Going… Going… Ore-gone…
Wherever I go in the world, for business or leisure, I always ask myself two basic questions…
The first question; what’s happening in the local property market?
Are prices trending up? Down? How’s supply looking? What about vacancy? Is anyone building or redeveloping?
I’ll pop into local real estate agents. I’ll ask around whoever I’m with (people love talking about their real estate markets).
The second question; what’s happening in the local economy?
What do people actually do for a living here? What do income levels look like? How about unemployment? And on it goes.
This may sound a bit geeky… but the answers to these questions are fascinating to me. And people are willing and very enthusiastic to tell you what they think
And it doesn’t matter where I am. Whether it’s Oregon like last week… or when I’m back in New Zealand next month… or visiting Las Vegas the following month… or touring Zambia the month after that…
I always look for answers to those two basic questions.
So I spent the past week in Gold Beach (population 2,253), on tucked away on the west coast of Oregon, about five and a half hours drive south of Portland.
The skies were blue. The air, fresh and clear… fishing the great outdoors of the Rogue river and Pacific Ocean.
I’m fortunate enough to spend a few days here every couple of years with some great financial minds… fishing, barbecuing, the occasional glass of wine… and a lot of conversations with my friends as well as the locals… getting answers those two questions I mentioned.
Talking about jobs and the local economy in Oregon, it struck me that the government employed a heck of a lot of people.
But it was one particular aspect that kept cropping up again and again… it was the number of government workers (city, local, state, and federal) who had already, or were just about to retire… and the amount of pension money owed them.
It was astonishing. And as the days went by this story kept cropping up again and again…
One particularly vivid example (of many): A friend based in California who told me that the Chief Firefighter at his local town had recently retired.
He’d put in 20 years. He was at least a decade younger than me. And he’d be enjoying a very substantial six-figure salary… for the rest of his life… which could easily be another 20 or 30 years…
When the Americans had left the room, Tama and I would just say to each other… “How the HECK is the government going to afford all this?”
And it got even worse.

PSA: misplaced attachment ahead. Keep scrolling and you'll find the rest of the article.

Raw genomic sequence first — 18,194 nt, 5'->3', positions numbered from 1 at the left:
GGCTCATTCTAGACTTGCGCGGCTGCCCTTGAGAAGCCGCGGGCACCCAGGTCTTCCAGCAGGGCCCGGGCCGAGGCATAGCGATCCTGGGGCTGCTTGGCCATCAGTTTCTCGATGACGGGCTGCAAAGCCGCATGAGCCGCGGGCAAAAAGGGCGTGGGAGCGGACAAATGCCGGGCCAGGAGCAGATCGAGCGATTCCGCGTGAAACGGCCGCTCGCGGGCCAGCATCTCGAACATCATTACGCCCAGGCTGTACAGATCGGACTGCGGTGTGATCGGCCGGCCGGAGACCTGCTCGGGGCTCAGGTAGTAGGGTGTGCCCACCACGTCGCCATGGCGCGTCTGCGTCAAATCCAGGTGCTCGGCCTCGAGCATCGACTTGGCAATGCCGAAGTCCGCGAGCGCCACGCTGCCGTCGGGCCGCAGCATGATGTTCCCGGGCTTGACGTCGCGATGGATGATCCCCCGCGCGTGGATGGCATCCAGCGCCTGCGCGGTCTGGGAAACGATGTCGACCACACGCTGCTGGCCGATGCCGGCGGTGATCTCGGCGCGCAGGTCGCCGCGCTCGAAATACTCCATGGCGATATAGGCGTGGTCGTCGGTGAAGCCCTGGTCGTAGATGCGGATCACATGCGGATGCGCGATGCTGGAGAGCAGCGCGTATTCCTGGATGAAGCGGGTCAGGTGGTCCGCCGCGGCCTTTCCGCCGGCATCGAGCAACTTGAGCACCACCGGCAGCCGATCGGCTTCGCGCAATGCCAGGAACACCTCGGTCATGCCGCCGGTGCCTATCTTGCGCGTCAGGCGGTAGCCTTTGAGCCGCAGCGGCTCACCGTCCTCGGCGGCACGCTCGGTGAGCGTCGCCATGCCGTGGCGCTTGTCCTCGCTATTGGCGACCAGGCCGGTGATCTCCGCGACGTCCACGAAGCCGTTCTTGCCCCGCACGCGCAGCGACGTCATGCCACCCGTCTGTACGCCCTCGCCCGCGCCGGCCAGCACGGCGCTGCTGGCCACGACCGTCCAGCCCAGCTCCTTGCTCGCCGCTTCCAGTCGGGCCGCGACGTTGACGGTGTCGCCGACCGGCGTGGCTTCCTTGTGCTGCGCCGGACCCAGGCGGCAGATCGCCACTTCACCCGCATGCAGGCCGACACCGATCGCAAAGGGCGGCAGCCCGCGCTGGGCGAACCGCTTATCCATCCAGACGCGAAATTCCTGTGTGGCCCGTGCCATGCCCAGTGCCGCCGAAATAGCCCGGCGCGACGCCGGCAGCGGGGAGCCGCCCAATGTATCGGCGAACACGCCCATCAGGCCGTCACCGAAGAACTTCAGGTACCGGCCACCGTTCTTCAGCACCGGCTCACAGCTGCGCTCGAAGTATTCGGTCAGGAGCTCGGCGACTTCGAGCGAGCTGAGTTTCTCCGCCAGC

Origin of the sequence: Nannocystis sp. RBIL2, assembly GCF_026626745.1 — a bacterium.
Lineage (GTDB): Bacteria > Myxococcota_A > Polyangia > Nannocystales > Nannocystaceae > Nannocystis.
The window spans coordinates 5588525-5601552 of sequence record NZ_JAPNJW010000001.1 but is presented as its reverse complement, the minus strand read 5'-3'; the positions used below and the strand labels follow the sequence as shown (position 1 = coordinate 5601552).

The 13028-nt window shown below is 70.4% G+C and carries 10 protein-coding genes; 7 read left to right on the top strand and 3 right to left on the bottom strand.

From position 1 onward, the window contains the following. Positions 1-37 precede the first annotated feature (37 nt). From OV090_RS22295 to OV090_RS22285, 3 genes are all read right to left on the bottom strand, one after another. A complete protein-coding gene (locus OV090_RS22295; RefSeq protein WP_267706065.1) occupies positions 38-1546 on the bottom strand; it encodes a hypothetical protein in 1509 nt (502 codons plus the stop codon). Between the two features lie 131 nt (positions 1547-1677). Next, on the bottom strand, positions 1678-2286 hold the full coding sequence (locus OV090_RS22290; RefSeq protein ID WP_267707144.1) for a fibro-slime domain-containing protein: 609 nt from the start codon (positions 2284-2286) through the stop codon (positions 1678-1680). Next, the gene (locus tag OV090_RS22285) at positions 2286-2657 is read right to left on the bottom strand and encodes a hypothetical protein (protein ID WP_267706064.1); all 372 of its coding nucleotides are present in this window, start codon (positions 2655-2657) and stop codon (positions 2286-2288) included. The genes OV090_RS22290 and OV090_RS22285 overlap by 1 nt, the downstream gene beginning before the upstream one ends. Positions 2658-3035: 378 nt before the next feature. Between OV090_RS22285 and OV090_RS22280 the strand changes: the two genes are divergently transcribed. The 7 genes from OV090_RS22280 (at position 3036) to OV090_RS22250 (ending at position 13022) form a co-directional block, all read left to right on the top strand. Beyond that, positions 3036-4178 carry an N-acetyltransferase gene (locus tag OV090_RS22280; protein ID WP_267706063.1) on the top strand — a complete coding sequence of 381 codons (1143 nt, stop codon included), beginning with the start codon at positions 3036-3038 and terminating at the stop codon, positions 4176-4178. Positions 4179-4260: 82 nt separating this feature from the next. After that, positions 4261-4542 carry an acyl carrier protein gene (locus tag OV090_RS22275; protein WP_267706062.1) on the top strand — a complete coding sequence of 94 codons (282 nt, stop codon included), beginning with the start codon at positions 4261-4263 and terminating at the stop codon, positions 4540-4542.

We met a guy who had hit retirement, was getting a fat government pension cheque… and had immediately been hired back at full pay by the exact same government agency!!!
I’d heard of this concept of ‘double-dipping’… (taking retirement, getting your pension, and then immediately taking the job you’ve just vacated!)… but, seeing it first-hand, for ourselves… in a small, modest? relatively poor town in rural Oregon… it’s why I spend so much time travelling.
In all honesty, I’m perfectly familiar with America’s social security funding crisis. It’s been talked about at length for many years now.
But large, slow-moving problems are often pushed back to the ‘worry later’ part of the brain… but when you see the reality on the ground… it really hits home.
The realization just hits you like a brick.
The United States will face an almighty day of reckoning.
This isn’t ‘doomsday talk’. It’s just numbers… plain and simple. Sooner or later the money will simply run out. Maybe ten years. Maybe more, maybe less.
As credit-rating agency Moody’s put it just a few months ago:
The unfunded liabilities of the various federal employee pensions systems, covering civilian and military employee benefits, amount to about $3.5 trillion, or 20% of US GDP. Additionally, Moody’s estimates that unfunded state and local government pension plan liabilities are of the same magnitude, bringing the total shortfall to 40% of GDP.
The bigger challenge to the US comes from the unfunded liabilities for the Social Security and Medicare programs. The Social Security funding gap is estimated at $13.4 trillion, or 75% of GDP, while the shortfall from the Hospital Insurance component of the Medicare program amounts $3.2 trillion, or 18% of GDP.
Does anyone expect the U.S. government to address this problem?
Will any politician ever stand-up and take responsibility for this social security/pension ‘third rail*’ (see below)?
And even if they did, would the U.S. electorate even vote for them?
The voters of this country are not interested in doing anything about it.
*The third rail of a nation’s politics is a metaphor for any issue so controversial that it is “charged” and “untouchable” to the extent that any politician or public official who dares to broach the subject will invariably suffer politically. It is most commonly used in North America.
What can you do about it? Well, I’ve been saying for many, many years now: DO NOT RELY ON ANY GOVERNMENT TO TAKE CARE OF YOU IN OLD AGE.
Folks my age will probably be the last generation who enjoy the kind of ‘double-dipping’ shenanigans I’m talking about.
If you’re younger, you better start thinking about building your long-term wealth today…
But right now I’m sitting here at Salito’s restaurant here in San Francisco looking out at the bay.
My fish and chips should be on the table soon. My flight home to Hong Kong is later tonight.
San Francisco and its people provide a great metaphor for the problem I’m talking about.
Ask anyone here, they’ll tell you they KNOW a big earthquake is coming.
They expect it soon.
And they expect it will be devastating…
Do they worry about it today or even talk about it?
But they know it’s coming.
And I know that an even greater, national, full scale financial crisis will strike as well.
Peter & Tama